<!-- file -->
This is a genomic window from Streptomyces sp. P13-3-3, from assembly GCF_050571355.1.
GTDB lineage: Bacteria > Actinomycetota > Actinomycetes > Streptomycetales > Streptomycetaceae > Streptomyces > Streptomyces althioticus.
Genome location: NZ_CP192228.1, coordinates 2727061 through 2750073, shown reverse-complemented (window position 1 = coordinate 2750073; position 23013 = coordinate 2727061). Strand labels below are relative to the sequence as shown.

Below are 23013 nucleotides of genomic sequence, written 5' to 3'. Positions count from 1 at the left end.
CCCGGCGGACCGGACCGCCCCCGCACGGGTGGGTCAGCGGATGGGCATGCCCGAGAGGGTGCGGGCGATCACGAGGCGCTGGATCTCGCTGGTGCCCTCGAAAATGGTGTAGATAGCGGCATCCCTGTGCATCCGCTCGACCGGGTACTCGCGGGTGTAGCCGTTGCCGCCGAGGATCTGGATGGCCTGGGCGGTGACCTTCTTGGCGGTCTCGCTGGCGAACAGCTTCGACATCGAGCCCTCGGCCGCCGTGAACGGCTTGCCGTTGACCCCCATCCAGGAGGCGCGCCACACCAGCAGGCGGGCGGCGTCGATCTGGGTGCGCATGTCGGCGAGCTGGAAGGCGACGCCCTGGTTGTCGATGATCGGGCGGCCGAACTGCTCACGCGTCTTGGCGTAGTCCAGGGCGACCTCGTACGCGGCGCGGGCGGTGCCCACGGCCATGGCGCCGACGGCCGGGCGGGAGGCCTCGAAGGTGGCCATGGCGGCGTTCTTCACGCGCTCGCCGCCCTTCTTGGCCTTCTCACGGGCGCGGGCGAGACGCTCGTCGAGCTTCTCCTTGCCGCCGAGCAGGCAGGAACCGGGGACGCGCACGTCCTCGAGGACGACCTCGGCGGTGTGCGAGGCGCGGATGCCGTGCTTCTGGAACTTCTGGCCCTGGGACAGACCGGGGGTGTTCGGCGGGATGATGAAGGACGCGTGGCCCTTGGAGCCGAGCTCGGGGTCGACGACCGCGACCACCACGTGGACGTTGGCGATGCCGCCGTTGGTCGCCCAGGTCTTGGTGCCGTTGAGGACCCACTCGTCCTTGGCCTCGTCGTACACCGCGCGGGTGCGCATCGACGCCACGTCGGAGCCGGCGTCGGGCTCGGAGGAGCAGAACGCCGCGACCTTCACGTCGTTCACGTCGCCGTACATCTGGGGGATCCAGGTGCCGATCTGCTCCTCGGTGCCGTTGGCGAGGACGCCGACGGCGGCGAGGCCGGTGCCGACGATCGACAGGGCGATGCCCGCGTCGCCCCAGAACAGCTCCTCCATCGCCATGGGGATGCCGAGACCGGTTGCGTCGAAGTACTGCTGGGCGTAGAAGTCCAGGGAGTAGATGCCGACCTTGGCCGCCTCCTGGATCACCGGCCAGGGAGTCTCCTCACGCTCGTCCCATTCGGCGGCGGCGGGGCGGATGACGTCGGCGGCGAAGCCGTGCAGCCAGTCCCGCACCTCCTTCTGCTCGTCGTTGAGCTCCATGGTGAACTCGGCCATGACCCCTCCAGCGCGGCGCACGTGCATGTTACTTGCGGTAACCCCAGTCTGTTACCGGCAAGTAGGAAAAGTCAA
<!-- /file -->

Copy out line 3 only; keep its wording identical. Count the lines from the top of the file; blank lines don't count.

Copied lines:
Genome location: NZ_CP192228.1, coordinates 2727061 through 2750073, shown reverse-complemented (window position 1 = coordinate 2750073; position 23013 = coordinate 2727061). Strand labels below are relative to the sequence as shown.